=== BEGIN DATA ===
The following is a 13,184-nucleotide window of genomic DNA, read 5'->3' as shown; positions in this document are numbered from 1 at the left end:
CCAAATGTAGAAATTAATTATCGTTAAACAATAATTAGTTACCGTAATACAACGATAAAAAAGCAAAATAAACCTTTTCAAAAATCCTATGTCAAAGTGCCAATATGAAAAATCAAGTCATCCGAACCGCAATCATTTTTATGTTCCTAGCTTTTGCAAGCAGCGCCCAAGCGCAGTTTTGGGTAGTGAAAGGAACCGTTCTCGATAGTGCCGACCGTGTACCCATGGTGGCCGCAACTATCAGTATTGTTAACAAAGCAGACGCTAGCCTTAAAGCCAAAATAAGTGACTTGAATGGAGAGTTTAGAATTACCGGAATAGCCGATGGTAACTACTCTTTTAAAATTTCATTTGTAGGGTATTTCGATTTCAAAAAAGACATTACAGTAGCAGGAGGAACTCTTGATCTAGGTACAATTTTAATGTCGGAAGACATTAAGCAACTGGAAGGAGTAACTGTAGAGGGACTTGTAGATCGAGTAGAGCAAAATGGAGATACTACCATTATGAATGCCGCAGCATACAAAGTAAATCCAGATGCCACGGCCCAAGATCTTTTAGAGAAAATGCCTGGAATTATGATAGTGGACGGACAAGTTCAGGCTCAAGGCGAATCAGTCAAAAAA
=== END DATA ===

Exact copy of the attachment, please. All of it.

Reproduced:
The following is a 13,184-nucleotide window of genomic DNA, read 5'->3' as shown; positions in this document are numbered from 1 at the left end:
CCAAATGTAGAAATTAATTATCGTTAAACAATAATTAGTTACCGTAATACAACGATAAAAAAGCAAAATAAACCTTTTCAAAAATCCTATGTCAAAGTGCCAATATGAAAAATCAAGTCATCCGAACCGCAATCATTTTTATGTTCCTAGCTTTTGCAAGCAGCGCCCAAGCGCAGTTTTGGGTAGTGAAAGGAACCGTTCTCGATAGTGCCGACCGTGTACCCATGGTGGCCGCAACTATCAGTATTGTTAACAAAGCAGACGCTAGCCTTAAAGCCAAAATAAGTGACTTGAATGGAGAGTTTAGAATTACCGGAATAGCCGATGGTAACTACTCTTTTAAAATTTCATTTGTAGGGTATTTCGATTTCAAAAAAGACATTACAGTAGCAGGAGGAACTCTTGATCTAGGTACAATTTTAATGTCGGAAGACATTAAGCAACTGGAAGGAGTAACTGTAGAGGGACTTGTAGATCGAGTAGAGCAAAATGGAGATACTACCATTATGAATGCCGCAGCATACAAAGTAAATCCAGATGCCACGGCCCAAGATCTTTTAGAGAAAATGCCTGGAATTATGATAGTGGACGGACAAGTTCAGGCTCAAGGCGAATCAGTCAAAAAA